I am a Reader at Tata Institute of Fundamental Research (TIFR), Mumbai, India.

I study protoplanetary disc accretion and outflows in young stars. These objects are infancy stages of stars like our own sun. The gas and dust from the collapsing cloud was still falling to the centre via accretion disc. Triggered by some instabilities in disc, they episodically increase their accretion rates. Understanding how this phenomena works and its implications on planet formation is one of my main interest.

I also work on exoplanets, developing algorithms for extreme precision radial velocity measurements, as well as studying escaping atmospheres of these planets.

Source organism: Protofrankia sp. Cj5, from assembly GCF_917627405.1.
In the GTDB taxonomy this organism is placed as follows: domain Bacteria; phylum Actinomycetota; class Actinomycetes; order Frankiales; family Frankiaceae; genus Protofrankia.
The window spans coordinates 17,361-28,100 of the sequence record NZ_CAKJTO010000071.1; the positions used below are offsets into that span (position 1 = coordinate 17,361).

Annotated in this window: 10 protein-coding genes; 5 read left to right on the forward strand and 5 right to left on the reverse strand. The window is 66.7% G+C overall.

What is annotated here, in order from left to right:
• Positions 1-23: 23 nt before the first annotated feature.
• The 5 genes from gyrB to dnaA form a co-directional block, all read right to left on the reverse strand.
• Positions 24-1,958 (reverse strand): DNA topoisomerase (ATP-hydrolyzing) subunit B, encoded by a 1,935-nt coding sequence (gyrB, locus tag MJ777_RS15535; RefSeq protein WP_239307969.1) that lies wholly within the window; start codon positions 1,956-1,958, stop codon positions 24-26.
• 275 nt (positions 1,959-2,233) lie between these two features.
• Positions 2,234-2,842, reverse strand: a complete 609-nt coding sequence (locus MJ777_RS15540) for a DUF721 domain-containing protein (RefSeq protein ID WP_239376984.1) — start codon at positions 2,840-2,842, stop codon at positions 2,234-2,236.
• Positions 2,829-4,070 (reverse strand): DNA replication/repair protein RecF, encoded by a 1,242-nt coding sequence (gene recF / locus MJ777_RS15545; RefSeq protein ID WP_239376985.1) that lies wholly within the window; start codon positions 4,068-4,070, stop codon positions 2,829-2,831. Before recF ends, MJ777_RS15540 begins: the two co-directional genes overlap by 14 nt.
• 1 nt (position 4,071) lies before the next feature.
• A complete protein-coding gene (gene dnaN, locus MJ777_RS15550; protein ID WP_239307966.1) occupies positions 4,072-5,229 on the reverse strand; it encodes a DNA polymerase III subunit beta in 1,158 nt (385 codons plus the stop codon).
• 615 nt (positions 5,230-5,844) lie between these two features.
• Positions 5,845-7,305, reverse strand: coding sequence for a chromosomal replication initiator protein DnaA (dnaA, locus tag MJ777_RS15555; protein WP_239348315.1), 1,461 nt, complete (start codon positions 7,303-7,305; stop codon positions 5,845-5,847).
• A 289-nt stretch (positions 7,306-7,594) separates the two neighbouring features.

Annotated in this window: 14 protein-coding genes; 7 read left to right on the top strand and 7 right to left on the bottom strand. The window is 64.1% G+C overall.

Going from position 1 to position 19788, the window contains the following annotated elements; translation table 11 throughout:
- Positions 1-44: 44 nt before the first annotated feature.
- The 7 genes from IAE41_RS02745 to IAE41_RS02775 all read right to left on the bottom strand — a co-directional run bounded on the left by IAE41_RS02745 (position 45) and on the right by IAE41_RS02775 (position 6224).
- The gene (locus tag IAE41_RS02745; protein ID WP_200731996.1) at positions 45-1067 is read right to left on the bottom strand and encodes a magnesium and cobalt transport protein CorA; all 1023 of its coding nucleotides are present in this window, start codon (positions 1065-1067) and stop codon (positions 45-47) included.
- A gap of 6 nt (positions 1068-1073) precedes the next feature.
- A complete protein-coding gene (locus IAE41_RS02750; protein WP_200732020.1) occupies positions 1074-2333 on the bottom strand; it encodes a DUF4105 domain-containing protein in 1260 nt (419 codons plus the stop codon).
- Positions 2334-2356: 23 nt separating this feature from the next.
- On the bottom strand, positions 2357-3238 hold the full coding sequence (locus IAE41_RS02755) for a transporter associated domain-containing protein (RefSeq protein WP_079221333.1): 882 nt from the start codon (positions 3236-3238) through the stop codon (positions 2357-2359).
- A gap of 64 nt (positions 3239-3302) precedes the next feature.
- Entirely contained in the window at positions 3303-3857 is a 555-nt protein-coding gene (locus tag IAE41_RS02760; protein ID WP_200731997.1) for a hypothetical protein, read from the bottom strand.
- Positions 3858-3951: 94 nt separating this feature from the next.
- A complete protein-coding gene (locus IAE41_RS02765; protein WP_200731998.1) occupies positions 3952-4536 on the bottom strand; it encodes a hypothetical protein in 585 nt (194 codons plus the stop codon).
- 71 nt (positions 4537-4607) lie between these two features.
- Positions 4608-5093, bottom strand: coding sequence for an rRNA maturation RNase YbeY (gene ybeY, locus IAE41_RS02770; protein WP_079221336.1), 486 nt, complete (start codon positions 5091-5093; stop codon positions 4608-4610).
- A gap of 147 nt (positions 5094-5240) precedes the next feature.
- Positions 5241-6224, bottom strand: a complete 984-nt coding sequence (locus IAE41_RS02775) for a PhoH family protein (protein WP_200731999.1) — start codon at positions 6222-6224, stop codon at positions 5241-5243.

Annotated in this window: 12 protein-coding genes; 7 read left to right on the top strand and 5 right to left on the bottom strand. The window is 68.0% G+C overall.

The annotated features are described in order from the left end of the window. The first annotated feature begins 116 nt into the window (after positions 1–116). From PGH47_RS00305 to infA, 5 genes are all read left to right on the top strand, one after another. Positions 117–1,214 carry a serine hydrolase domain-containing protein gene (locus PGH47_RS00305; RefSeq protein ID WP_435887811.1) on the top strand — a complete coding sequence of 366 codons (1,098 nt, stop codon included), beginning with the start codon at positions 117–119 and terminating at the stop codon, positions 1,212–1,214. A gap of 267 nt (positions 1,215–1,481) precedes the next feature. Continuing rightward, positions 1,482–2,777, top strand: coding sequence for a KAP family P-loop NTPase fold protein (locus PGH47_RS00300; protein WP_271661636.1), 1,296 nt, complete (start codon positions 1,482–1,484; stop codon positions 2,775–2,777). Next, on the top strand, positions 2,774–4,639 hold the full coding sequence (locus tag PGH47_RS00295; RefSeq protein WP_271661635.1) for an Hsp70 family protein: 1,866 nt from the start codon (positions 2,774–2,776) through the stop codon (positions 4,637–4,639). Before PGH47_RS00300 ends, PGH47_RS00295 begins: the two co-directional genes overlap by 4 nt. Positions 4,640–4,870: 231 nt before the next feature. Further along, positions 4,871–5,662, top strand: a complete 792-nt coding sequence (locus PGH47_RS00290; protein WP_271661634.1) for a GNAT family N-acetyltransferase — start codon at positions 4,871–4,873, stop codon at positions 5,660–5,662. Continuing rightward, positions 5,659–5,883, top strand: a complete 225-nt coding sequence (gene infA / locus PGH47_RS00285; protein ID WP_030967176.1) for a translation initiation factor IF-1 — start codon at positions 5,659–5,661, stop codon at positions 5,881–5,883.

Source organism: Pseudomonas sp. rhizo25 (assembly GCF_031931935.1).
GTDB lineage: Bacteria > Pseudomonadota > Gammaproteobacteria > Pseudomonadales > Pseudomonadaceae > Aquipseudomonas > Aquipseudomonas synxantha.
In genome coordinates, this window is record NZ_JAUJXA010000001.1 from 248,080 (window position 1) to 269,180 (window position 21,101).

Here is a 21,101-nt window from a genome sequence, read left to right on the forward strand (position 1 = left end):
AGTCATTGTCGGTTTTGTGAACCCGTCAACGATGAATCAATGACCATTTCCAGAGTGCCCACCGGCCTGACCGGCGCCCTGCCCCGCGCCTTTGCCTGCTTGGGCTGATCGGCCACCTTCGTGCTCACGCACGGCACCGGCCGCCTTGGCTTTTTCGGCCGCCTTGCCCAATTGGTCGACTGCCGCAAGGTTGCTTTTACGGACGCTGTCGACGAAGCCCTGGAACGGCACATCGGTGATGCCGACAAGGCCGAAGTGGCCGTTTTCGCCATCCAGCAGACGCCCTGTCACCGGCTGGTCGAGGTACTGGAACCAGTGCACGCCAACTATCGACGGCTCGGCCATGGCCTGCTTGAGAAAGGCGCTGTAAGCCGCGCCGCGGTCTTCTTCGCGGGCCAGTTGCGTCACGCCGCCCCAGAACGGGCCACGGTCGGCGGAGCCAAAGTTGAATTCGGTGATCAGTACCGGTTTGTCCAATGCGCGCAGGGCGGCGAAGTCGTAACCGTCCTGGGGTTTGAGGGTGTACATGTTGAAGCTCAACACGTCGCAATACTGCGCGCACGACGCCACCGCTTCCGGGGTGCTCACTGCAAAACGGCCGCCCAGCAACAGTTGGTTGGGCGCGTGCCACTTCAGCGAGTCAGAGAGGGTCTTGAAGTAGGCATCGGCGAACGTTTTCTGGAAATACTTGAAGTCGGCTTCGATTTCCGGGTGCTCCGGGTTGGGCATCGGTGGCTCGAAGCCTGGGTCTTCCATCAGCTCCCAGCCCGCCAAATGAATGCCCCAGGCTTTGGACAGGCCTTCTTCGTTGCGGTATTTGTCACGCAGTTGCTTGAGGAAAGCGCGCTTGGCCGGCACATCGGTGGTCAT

We build instruments for achieving our science goals. Mostly Optical and Infrared Astronomy Instrumentation. One of the instruments I have worked on during my Ph.D. is TIFR Near-Infrared Spectrometer and Imager (TIRSPEC), now mounted on 2-meter Himalayan Chandra Telescope, IAO, Hanle, Ladakh.

Before joining TIFR in 2022, I was an Assistant Research Professor at the Pennsylvania State University (Penn State), USA. There I worked on building two state-of-the-art extreme precision radial velocity spectrographs, NEID and HPF. See instrument project sites (click here for NEID and HPF for more exciting details on these projects to find Earth like Exo-planets). Before Penn State, I completed my PhD from Department of Astronomy and Astrophysics, Tata Institute of Fundamental Research (TIFR), Mumbai, India in 2016.

The photograph at the top was taken at Meruk Village on the banks of Pangong Lake, Ladakh, India.